Can I review my annual property assessment with someone after receiving the bill?
Yes. After the values are finalized you may access reports we have available in our office or at the public library. You may review the data and assessed values of all property in town if you wish. The office staff is available to offer assistance and explanations. Abatement applications are accepted until February 1st, the due date for the third quarter bill.
Doesn't Proposition 2 mean that my taxes cannot increase more than 2 % per year?
No. Proposition 2½ sets a limit on the entire tax levy for a jurisdiction. While there is a limit to the overall increase in property taxes, the revaluation program may result in increases or decreases in property taxes. Proposition 2½ establishes a limit on the revenue a municipality can raise from property taxes. Proposition 2½ does not limit the amount by which an individual tax bill may change from year to year.
How does Proposition 2 limit property taxes?
Proposition 2½ contains two limitations on the amount of property taxes a city or town can raise: The property tax levy ceiling (the amount raised) can never exceed 2½% of the full cash value of all taxable property in the city or town. A tax rate can not be higher than $25 per $1,000 of valuation.The property tax levy limit cannot be increased more than 2½% over the prior year’s levy limit, with certain exceptions for new growth: or through overrides and exclusions as adopted by the voters.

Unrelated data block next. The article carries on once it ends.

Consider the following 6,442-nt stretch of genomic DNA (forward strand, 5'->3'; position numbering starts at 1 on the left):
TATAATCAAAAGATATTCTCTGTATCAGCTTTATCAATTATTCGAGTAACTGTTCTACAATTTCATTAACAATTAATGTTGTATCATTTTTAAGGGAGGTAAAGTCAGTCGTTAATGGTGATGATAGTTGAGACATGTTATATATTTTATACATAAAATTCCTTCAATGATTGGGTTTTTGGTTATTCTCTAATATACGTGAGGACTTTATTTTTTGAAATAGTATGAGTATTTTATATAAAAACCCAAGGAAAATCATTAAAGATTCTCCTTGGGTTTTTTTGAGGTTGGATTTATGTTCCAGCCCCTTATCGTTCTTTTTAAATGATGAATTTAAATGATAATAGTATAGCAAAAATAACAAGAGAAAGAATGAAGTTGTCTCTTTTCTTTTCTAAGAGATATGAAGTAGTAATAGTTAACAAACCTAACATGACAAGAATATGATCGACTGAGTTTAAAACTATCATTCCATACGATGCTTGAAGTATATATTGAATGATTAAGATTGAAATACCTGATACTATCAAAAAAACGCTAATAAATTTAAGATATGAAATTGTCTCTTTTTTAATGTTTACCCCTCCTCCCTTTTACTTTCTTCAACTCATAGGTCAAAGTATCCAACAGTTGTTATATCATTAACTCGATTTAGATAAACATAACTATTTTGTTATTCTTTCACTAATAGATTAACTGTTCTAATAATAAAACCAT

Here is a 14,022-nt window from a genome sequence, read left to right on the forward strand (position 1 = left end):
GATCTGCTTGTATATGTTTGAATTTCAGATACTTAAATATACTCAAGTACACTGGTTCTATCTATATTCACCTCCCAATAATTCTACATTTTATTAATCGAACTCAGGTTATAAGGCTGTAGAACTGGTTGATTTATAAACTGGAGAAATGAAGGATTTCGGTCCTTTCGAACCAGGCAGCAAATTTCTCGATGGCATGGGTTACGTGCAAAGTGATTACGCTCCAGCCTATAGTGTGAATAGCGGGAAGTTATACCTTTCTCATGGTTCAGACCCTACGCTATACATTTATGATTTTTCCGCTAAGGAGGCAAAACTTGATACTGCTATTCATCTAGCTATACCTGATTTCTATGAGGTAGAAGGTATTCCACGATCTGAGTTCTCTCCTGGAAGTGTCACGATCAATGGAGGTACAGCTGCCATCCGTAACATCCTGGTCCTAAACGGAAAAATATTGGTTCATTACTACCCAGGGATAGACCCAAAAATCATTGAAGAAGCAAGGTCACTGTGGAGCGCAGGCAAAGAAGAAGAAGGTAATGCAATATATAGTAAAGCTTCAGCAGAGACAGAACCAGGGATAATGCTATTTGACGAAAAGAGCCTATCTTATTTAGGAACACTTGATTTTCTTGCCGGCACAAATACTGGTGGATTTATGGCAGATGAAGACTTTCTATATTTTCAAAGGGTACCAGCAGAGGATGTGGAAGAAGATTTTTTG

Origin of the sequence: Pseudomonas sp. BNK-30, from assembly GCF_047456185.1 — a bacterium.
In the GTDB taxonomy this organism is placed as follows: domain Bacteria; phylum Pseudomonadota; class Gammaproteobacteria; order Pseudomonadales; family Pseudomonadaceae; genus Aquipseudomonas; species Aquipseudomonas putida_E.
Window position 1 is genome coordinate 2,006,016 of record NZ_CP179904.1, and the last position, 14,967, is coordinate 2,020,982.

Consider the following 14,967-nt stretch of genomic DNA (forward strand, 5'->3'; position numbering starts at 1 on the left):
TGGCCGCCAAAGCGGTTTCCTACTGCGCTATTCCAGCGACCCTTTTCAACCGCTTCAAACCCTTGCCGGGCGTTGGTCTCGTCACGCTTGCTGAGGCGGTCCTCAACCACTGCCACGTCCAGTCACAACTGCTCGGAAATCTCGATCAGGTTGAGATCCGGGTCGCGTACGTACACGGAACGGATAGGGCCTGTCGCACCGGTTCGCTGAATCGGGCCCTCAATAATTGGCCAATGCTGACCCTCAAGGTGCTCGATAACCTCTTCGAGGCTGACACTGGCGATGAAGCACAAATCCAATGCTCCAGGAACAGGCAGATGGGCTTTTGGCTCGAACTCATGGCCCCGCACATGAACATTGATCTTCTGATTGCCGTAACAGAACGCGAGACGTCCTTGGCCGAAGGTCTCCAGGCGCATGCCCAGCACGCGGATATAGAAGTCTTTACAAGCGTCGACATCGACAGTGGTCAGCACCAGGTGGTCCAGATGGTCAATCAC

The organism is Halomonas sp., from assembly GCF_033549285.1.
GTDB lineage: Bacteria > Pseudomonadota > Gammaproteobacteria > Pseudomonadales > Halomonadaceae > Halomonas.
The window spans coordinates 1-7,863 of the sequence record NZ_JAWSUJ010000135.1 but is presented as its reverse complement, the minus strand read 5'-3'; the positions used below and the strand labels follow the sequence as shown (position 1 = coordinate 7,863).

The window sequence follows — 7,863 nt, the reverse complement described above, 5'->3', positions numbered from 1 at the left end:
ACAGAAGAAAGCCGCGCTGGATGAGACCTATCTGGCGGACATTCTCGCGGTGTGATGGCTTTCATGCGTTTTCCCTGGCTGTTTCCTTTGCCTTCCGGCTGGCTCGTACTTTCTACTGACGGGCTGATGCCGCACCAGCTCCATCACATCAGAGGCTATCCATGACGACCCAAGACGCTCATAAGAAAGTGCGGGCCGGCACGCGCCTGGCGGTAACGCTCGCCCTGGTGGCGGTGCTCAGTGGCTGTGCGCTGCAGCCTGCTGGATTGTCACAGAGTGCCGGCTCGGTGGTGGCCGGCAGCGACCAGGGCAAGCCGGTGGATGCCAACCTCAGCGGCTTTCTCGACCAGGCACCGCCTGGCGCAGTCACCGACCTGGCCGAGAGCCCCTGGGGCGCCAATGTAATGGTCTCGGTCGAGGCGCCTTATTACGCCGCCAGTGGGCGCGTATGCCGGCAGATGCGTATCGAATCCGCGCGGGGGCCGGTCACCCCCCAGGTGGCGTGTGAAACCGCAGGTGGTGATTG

How does Proposition 2 affect my individual tax bill?
The levy limit provisions of Proposition 2½ affect the total amount of taxes to be raised by a city or town. It does not apply to an individual tax bill.
What is classification? How does it work with Proposition 2?
The Classification Amendment to the Massachusetts Constitution was adopted by the voters in 1978. It allowed cities and towns to categorize real estate into four classes and to distribute the tax burden among these classes. Proposition 2½ affects the total amount of tax that can be raised. Classification affects which classes of taxpayers will pay what specific share of the total amount of the tax